To cater for transport, there is a metro as well as the metro bus. The metro buses have doors you would have to scale were it not for the massive platforms along their dedicated routes. Think of it as a diesel fuelled tram. There are also lots of smaller buses, but no bus stops. There must be a special way to wink at the driver when you want to hop on. Bus routes are scrawled on a piece of cardboard in the bus window.

Of course that lake – it smells. Frequently you walk over a drain and catch the aroma – it isn’t pleasant. Not only does it smell, but building are sinking. The Aztecs had devised a way to work with the lake, but Cortez simply built over the top. No foresight there!

The other thing that we noticed was the massive police presence. There were national police, city police, traffic police, tourist police. Many of the police were armed with guns or rifles and wore flak jackets. It was nothing to see an armed policeman wandering down the street, swinging his weapon as he walked.

The next day we took a tour to see the pyramids of Teotihuocán but that’s another story.

On our final day we followed the art of Mexico City’s most famous and popular artists Diego Rivera and Frida Kohla. Firstly we visited the museum where Diego’s famous mural ‘Dream of a Sunday Afternoon in the Alameda Central’ is housed. It was originally on a wall in a hotel that collapsed in an earthquake. The mural survived and is now housed in its own museum. What is special about this mural is the history of Mexico, starting with Hernan Cortez with blood on his hands. It traces some of the big events and important people, including his various lovers, one of whom is Frida Kahlo. Diego appears more than once but as a child.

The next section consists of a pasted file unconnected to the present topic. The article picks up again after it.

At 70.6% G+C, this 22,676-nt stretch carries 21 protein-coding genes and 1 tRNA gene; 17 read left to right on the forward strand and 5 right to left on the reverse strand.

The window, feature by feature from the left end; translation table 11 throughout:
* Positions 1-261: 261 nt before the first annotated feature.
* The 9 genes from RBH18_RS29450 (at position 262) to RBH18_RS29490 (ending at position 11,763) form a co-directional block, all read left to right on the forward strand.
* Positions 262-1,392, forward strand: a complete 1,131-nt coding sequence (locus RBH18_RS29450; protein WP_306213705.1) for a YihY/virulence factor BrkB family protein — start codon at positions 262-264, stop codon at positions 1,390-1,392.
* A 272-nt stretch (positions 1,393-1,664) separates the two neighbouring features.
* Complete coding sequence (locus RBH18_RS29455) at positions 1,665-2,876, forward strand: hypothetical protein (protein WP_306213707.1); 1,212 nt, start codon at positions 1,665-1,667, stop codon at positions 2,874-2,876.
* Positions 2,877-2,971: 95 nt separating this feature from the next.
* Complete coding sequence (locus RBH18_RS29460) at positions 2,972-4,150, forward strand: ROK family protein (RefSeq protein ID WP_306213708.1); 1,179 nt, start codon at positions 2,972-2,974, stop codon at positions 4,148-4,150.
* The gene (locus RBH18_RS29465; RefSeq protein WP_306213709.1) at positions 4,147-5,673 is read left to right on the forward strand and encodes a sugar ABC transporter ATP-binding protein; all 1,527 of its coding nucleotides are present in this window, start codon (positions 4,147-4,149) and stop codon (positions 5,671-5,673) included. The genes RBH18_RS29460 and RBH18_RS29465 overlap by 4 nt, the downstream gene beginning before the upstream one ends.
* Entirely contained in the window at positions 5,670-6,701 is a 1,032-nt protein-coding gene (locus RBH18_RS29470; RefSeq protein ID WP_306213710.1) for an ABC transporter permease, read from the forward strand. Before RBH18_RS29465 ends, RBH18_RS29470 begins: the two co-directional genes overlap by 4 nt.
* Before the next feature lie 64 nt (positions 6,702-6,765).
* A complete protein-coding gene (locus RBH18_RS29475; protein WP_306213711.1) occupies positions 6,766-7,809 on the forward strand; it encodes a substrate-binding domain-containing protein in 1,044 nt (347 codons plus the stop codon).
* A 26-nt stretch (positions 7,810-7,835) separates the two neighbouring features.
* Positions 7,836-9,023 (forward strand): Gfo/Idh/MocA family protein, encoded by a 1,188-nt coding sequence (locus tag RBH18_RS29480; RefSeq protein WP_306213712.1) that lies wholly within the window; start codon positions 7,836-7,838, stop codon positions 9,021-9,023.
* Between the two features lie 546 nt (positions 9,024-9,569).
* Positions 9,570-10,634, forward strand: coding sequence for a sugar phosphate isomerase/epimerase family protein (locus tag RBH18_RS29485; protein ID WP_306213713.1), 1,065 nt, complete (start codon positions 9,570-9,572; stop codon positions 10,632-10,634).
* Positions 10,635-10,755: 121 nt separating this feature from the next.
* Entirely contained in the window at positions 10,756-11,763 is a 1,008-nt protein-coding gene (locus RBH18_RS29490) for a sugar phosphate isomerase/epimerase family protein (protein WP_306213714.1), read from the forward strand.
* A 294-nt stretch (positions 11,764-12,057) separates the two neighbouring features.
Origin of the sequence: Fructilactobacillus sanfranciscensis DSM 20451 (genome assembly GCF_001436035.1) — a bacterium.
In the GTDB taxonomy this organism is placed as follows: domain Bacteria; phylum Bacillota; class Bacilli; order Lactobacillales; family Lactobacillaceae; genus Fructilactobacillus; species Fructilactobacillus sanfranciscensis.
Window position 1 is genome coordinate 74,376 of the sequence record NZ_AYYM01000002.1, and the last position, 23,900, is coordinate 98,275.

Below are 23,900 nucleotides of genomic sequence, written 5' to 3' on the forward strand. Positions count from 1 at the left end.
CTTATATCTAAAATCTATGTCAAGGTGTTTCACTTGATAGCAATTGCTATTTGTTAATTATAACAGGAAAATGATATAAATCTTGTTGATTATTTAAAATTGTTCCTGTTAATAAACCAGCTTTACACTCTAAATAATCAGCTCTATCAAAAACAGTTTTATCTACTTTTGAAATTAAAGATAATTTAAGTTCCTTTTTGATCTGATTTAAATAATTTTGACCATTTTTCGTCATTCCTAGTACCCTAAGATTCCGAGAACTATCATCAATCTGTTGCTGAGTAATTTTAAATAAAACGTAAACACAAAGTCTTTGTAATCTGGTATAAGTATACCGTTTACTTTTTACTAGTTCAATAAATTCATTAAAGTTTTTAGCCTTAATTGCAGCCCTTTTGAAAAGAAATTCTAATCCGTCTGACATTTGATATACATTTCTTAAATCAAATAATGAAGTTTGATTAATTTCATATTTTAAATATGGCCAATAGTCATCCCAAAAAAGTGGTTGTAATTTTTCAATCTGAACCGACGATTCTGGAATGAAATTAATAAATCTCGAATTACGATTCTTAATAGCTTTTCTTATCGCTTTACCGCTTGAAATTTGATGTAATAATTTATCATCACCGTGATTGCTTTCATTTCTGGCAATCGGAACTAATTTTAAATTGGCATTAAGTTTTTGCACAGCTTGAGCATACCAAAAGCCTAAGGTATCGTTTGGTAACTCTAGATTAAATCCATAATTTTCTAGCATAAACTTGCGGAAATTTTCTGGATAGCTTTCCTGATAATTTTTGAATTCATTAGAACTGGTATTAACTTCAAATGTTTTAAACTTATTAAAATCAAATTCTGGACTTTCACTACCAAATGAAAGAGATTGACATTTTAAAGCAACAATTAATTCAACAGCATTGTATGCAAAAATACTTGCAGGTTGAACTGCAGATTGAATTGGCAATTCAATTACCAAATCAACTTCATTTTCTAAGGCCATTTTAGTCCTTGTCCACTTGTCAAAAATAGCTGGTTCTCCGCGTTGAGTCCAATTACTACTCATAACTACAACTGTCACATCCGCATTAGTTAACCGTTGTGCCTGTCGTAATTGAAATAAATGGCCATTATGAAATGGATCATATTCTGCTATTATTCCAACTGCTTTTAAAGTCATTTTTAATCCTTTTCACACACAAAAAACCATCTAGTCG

We then challenged the metro to go to Frida’s ‘blue house’. It was raining, which added depth of colour to the beautiful colours both inside and out.

Frida suffered from polio as a child and then was seriously injured in a bus accident, leaving her permanently disabled. She took up painting during her convalescence. To support her broken spine she wore corsets of plaster of Paris and of leather. She created a dress style that hid her imperfections and also related back to her mother’s Mexican roots.

The museum showed a little of her work, concentrating on her design and unfinished pieces, as well as Diego’s work. Her kitchen, workshop and bedrooms were featured, as well as the bedroom where Leon Trotsky lived when he was seeking asylum in Mexico. There was an exhibition of the clothes, giving a good impression of how she merged style and practicality given her injuries.

Frida’s style was colourful with many portraits.

The metro journey was interesting, crowded and smelly. We always feel good about taming an underground system. On the other hand the taxi from the metro to Africa’s house provided us with an interesting insight into taxi driver’s tricks.